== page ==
It is Sunday morning and it’s that time of the year when we leap forward. I went to bed at a reasonable time last night, but I woke up early, earlier than I normally do on a Sunday morning. I would have preferred to stay under the covers for another hour or so of sleep, but I didn’t.
It was still dark and I looked out my bedroom window at the crescent moon rising in the eastern sky. Friday morning, I was up at the same time, though being up was a conscious choice, the sky was clear and I could see Mars, Saturn, and Jupiter ibn line with the moon. It was impressive.
It’s been over a month since I’ve posted. The late winter and early spring is always a grind. School is busy and home life is busy, too. It’s also the time in my school life when I see the hard work that my students and I have put it begin to blossom.
Several weeks ago, I was greeted with the quote below during my morning routine of the Five Minute Journal.
“And the day came when the risk to remain tight in a bud was more painful than the risk it took to blossom.” Anais Nin (1903-1977) Cuban-American author
It was Presidents Day (2/19) and I planned to write that day – it was a holiday and I was off from school. But, I didn’t finish the post or really start beyond typing the quote and saving the file on my laptop.
It’s a snow day today. I am in my basement office chair listening to a new favorite band – the Avett Brothers. It’s peaceful and calm and using the morning to catch up on stuff that needs catching up on. I have a stack of papers in my school backpack that I plan to get to, but for now, at this moment, I can be present and reflect on the week behind and the week ahead.
The SNOW DAY Yesterday the buzz in the hallways and classrooms was all about the impending snow day. There was a lot of energy flowing- the kids, the teachers, everybody. I told my students that what we started Thursday was due Monday, regardless. So far, I have four ‘My Life as a Water Molecule’ stories handed in. Pretty good considering they’ve got three more days to do it.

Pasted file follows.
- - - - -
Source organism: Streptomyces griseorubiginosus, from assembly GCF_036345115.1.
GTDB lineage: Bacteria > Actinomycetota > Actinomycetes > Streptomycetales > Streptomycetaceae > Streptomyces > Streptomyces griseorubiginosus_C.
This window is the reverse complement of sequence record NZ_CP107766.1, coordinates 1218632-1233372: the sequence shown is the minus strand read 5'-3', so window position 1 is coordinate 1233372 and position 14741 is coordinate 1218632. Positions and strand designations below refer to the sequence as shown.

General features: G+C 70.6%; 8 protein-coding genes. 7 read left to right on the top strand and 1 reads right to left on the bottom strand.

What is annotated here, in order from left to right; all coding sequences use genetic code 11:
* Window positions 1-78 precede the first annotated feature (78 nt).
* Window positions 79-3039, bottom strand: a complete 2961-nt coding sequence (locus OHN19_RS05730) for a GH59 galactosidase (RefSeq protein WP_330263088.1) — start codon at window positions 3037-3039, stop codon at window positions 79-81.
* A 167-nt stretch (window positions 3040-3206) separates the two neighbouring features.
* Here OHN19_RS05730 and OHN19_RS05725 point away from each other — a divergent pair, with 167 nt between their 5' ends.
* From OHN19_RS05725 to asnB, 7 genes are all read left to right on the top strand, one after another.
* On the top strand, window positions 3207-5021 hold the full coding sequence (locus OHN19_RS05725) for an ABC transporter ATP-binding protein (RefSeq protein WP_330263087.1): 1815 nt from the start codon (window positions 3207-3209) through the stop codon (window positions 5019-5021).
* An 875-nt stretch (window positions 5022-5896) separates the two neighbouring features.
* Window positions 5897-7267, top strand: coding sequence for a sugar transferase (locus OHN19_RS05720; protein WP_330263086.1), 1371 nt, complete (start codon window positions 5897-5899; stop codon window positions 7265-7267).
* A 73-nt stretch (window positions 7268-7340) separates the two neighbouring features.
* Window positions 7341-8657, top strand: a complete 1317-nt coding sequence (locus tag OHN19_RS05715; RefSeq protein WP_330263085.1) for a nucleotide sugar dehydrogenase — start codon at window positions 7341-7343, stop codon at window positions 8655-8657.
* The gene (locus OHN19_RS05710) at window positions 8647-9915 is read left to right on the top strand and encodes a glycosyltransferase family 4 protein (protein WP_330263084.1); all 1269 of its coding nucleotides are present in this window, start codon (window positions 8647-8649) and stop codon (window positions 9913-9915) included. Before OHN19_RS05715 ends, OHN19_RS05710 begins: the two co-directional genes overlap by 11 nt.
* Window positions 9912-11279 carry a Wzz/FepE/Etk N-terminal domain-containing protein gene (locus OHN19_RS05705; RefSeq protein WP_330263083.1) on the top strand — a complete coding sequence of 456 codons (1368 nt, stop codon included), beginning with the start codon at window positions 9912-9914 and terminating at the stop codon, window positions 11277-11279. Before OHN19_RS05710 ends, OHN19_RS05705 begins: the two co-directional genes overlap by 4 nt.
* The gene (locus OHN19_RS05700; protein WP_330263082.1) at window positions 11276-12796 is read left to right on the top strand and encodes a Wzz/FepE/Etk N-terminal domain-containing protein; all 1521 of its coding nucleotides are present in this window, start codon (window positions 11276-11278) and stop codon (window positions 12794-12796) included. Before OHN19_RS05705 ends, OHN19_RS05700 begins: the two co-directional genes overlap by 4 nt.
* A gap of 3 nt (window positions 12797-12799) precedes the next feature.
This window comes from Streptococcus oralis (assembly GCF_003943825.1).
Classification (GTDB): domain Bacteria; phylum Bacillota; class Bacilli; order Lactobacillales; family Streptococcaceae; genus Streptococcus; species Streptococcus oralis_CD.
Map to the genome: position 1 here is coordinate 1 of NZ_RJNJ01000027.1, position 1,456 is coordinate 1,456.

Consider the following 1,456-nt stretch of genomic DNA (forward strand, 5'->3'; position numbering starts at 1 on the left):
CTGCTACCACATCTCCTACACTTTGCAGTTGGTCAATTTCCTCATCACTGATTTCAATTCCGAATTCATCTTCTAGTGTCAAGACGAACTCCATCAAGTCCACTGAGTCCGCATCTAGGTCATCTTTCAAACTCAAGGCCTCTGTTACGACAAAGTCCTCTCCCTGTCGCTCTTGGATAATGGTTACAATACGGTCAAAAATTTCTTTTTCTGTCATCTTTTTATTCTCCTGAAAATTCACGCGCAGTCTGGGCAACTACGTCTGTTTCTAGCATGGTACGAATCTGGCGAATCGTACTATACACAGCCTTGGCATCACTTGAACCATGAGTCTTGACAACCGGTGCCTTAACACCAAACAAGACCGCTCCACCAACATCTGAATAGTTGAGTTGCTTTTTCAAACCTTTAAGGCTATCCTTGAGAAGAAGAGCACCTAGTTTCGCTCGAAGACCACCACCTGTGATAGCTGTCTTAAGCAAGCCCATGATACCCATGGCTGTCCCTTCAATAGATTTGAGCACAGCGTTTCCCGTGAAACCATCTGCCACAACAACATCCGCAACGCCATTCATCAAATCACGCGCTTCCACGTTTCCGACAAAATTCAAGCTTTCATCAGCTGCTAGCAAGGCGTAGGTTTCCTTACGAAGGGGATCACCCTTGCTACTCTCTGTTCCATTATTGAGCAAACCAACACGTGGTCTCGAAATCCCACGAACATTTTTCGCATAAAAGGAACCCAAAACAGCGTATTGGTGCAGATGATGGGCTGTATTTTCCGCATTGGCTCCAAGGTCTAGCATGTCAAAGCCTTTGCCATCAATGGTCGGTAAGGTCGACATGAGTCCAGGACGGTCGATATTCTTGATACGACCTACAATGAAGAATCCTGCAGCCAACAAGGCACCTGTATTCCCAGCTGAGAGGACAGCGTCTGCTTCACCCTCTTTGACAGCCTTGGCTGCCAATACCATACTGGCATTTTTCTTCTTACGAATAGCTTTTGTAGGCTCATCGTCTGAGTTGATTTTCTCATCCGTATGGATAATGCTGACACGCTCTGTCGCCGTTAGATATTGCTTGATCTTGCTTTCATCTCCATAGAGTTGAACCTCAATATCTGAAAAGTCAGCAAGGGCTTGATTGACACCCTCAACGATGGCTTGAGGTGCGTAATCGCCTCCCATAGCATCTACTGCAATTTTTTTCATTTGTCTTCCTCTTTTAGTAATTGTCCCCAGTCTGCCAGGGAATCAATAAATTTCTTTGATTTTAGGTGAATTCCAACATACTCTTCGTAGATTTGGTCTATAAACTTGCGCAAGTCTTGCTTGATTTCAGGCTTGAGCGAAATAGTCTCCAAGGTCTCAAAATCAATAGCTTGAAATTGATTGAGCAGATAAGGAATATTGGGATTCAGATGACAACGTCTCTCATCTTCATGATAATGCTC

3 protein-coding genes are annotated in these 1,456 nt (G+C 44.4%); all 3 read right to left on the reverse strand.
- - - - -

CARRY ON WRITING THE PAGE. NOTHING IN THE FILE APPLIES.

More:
I was on my way home when I got the call, or rather the tweet. First my daughter’s school district and a second later my school district tweeted – no school Friday.
I’d stopped at the grocery store on the way home for food and supplies my wife had asked me to get. She’d been shopping earlier and our fridge is full. She was working on a pot of chili when it began to snow. There is no good reason to leave the house today, except to clean the driveway or play in the snow.
It’s supposed to snow all day today and snow more tomorrow and Sunday. Then, next week rain is forecast for Thursday. February in the Midwest. Spring will be here before we know it.
SPRING is on the way…. My students and I have been tracking weather and sunshine data for 37 locations across the globe ranging from Tromso, Norway to Stanley, Falkland Islands since December and 35 more locations in between. Last week, we crossed the ten hours of sunlight threshold and we are headed for equal daylight and night on the equinox March 21st. Today we have 10 Hours and 23 Minutes, even though it’s cloudy and snowing. After the snow storm, the sun will shine brightly and the sky will be clear blue. Continue reading Snow day – three things for Friday→
It’s Sunday morning and I am slowly getting a start to the new week. I am on my second cup of coffee and Ivy has been outside on patrol and she’s back inside. She’s curled up at my feet beneath the desk where I do much of my thinking and writing.
Friday was my birthday. It was also the coldest day of school year so far. I checked the temperature and it was 16°F. I smiled and thought back to when I was 16 years old. I’ve grown up, but in many ways, I am still that kid who at the age of 16 was looking ahead at the future and wondering and dreaming. It’s been 40 years since that birthday. You can do the math, but I don’t feel like a 56 year-old, however a 56 year old should feel.
Age is a number and it’s temporary. I am constantly learning and growing, or I should be.
Yesterday, I slept late. It was nice to sleep past my normal weekday wake up time of 4:30 AM.
It’s Fall and the cold weather has zapped the trees and the fallen leaves have covered the lawn like a thick blanket with leaves sticking in the beds along the foundation and fences, wherever there might be a stopping point from the wind.